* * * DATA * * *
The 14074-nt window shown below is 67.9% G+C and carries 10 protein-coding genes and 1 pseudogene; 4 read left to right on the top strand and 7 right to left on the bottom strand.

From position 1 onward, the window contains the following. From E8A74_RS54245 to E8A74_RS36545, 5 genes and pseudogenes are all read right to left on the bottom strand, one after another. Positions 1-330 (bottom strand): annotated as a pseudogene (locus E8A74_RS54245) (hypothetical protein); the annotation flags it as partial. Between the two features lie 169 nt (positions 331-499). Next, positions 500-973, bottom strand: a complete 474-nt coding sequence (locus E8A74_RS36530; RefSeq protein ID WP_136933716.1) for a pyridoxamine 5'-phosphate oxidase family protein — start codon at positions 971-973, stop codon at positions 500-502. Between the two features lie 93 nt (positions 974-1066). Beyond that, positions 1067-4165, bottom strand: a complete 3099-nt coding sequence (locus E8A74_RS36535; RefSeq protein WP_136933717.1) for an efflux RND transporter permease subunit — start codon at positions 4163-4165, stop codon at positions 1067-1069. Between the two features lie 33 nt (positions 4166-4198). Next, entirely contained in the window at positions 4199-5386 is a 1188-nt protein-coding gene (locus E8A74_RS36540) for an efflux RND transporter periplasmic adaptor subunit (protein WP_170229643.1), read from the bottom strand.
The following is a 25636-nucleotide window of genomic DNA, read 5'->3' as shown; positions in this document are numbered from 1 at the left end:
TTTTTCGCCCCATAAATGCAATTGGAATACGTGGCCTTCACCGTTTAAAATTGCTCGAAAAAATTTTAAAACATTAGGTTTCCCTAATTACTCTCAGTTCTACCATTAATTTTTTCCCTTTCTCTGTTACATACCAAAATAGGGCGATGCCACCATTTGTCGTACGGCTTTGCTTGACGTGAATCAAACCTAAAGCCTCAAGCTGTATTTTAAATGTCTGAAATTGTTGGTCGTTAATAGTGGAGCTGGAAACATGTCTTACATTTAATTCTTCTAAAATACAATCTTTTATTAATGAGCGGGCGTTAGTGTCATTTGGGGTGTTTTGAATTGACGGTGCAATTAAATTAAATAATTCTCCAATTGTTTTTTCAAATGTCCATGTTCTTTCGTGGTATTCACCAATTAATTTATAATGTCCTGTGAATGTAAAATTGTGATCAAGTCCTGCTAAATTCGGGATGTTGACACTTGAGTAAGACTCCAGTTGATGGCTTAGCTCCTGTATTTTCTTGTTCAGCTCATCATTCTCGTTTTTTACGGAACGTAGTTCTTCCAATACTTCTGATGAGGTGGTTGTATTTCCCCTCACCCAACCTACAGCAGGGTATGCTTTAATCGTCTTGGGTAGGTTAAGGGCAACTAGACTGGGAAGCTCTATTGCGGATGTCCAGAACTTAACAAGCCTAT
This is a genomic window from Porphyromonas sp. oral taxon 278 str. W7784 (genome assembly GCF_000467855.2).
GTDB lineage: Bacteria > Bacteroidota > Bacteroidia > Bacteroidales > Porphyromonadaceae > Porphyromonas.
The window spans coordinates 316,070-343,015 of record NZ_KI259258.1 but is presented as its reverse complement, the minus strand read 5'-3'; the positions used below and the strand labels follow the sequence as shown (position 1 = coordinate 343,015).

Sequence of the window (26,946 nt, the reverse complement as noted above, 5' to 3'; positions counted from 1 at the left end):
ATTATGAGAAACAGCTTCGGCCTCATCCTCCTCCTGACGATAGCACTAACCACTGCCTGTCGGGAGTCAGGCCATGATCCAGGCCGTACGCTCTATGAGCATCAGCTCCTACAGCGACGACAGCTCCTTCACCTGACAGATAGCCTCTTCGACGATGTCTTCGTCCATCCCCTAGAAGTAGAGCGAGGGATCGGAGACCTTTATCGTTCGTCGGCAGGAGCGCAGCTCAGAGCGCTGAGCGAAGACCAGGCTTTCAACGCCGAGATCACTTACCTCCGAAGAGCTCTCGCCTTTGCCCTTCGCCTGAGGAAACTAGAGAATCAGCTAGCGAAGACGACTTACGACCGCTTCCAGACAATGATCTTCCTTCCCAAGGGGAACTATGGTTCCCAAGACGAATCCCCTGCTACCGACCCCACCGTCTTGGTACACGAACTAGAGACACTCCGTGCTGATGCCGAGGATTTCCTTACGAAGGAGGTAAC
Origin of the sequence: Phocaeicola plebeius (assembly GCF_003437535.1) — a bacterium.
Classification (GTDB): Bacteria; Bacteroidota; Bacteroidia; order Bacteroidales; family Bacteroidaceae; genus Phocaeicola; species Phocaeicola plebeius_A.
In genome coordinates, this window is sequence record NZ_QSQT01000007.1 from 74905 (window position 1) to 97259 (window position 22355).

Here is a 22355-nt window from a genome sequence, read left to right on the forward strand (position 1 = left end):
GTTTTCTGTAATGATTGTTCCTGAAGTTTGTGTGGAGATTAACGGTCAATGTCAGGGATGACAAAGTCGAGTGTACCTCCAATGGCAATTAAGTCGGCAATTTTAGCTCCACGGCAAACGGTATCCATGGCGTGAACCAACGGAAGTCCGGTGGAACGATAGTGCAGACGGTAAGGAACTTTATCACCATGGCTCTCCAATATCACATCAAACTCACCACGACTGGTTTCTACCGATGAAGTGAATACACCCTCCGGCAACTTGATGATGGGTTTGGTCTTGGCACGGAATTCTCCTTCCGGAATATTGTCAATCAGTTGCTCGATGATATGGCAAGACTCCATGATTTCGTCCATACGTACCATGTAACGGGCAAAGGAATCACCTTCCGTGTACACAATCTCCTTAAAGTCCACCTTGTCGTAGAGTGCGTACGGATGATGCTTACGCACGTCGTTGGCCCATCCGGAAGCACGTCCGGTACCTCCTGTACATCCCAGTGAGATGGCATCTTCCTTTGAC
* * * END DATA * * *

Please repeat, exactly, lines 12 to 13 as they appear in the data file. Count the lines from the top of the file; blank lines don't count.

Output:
In genome coordinates, this window is sequence record NZ_QSQT01000007.1 from 74905 (window position 1) to 97259 (window position 22355).

Here is a 22355-nt window from a genome sequence, read left to right on the forward strand (position 1 = left end):